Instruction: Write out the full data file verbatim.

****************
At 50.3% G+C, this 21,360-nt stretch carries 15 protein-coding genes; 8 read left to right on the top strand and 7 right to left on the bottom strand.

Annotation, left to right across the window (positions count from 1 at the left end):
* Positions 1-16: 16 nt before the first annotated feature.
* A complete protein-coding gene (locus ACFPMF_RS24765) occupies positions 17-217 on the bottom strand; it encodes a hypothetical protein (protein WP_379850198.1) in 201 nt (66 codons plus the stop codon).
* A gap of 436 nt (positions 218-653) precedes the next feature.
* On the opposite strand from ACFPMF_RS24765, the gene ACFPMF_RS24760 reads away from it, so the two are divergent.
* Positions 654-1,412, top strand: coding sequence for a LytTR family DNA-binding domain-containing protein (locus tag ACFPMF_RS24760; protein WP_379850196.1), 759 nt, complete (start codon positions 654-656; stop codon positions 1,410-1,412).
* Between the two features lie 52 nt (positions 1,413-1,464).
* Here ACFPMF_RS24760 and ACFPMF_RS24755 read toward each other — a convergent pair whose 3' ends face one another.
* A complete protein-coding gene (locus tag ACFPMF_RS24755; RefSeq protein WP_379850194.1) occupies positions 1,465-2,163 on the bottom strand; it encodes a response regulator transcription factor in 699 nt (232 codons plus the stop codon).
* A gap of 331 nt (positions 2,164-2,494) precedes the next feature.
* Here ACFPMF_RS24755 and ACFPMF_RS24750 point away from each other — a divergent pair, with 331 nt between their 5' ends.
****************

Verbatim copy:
At 50.3% G+C, this 21,360-nt stretch carries 15 protein-coding genes; 8 read left to right on the top strand and 7 right to left on the bottom strand.

Annotation, left to right across the window (positions count from 1 at the left end):
* Positions 1-16: 16 nt before the first annotated feature.
* A complete protein-coding gene (locus ACFPMF_RS24765) occupies positions 17-217 on the bottom strand; it encodes a hypothetical protein (protein WP_379850198.1) in 201 nt (66 codons plus the stop codon).
* A gap of 436 nt (positions 218-653) precedes the next feature.
* On the opposite strand from ACFPMF_RS24765, the gene ACFPMF_RS24760 reads away from it, so the two are divergent.
* Positions 654-1,412, top strand: coding sequence for a LytTR family DNA-binding domain-containing protein (locus tag ACFPMF_RS24760; protein WP_379850196.1), 759 nt, complete (start codon positions 654-656; stop codon positions 1,410-1,412).
* Between the two features lie 52 nt (positions 1,413-1,464).
* Here ACFPMF_RS24760 and ACFPMF_RS24755 read toward each other — a convergent pair whose 3' ends face one another.
* A complete protein-coding gene (locus tag ACFPMF_RS24755; RefSeq protein WP_379850194.1) occupies positions 1,465-2,163 on the bottom strand; it encodes a response regulator transcription factor in 699 nt (232 codons plus the stop codon).
* A gap of 331 nt (positions 2,164-2,494) precedes the next feature.
* Here ACFPMF_RS24755 and ACFPMF_RS24750 point away from each other — a divergent pair, with 331 nt between their 5' ends.